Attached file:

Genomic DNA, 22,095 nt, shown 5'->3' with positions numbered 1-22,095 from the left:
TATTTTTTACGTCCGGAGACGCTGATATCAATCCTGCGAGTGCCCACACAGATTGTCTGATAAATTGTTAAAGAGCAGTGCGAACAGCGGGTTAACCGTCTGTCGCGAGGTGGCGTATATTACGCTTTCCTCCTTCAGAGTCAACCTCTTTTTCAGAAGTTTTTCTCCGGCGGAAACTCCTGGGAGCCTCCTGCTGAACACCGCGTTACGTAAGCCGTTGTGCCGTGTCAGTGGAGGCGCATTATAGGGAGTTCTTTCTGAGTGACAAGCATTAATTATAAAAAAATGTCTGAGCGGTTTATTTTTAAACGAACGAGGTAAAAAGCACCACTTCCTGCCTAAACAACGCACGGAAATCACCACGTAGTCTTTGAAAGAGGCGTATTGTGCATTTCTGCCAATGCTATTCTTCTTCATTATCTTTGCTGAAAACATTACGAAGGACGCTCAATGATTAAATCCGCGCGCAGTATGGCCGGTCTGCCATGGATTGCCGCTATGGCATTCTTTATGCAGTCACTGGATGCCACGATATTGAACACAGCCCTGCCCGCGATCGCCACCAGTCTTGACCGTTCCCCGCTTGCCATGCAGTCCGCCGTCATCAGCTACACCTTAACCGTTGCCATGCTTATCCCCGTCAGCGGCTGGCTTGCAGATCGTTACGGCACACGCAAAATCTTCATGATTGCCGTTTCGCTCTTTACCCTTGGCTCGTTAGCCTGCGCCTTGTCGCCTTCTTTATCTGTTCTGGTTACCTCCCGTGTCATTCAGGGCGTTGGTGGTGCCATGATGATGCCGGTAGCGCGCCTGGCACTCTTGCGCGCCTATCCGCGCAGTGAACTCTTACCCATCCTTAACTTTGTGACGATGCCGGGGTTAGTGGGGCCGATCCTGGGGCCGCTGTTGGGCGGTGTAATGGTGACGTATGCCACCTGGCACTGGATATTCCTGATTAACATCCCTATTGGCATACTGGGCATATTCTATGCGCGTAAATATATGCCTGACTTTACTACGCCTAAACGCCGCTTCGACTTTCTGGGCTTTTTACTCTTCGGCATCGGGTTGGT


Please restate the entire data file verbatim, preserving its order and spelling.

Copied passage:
Genomic DNA, 22,095 nt, shown 5'->3' with positions numbered 1-22,095 from the left:
TATTTTTTACGTCCGGAGACGCTGATATCAATCCTGCGAGTGCCCACACAGATTGTCTGATAAATTGTTAAAGAGCAGTGCGAACAGCGGGTTAACCGTCTGTCGCGAGGTGGCGTATATTACGCTTTCCTCCTTCAGAGTCAACCTCTTTTTCAGAAGTTTTTCTCCGGCGGAAACTCCTGGGAGCCTCCTGCTGAACACCGCGTTACGTAAGCCGTTGTGCCGTGTCAGTGGAGGCGCATTATAGGGAGTTCTTTCTGAGTGACAAGCATTAATTATAAAAAAATGTCTGAGCGGTTTATTTTTAAACGAACGAGGTAAAAAGCACCACTTCCTGCCTAAACAACGCACGGAAATCACCACGTAGTCTTTGAAAGAGGCGTATTGTGCATTTCTGCCAATGCTATTCTTCTTCATTATCTTTGCTGAAAACATTACGAAGGACGCTCAATGATTAAATCCGCGCGCAGTATGGCCGGTCTGCCATGGATTGCCGCTATGGCATTCTTTATGCAGTCACTGGATGCCACGATATTGAACACAGCCCTGCCCGCGATCGCCACCAGTCTTGACCGTTCCCCGCTTGCCATGCAGTCCGCCGTCATCAGCTACACCTTAACCGTTGCCATGCTTATCCCCGTCAGCGGCTGGCTTGCAGATCGTTACGGCACACGCAAAATCTTCATGATTGCCGTTTCGCTCTTTACCCTTGGCTCGTTAGCCTGCGCCTTGTCGCCTTCTTTATCTGTTCTGGTTACCTCCCGTGTCATTCAGGGCGTTGGTGGTGCCATGATGATGCCGGTAGCGCGCCTGGCACTCTTGCGCGCCTATCCGCGCAGTGAACTCTTACCCATCCTTAACTTTGTGACGATGCCGGGGTTAGTGGGGCCGATCCTGGGGCCGCTGTTGGGCGGTGTAATGGTGACGTATGCCACCTGGCACTGGATATTCCTGATTAACATCCCTATTGGCATACTGGGCATATTCTATGCGCGTAAATATATGCCTGACTTTACTACGCCTAAACGCCGCTTCGACTTTCTGGGCTTTTTACTCTTCGGCATCGGGTTGGT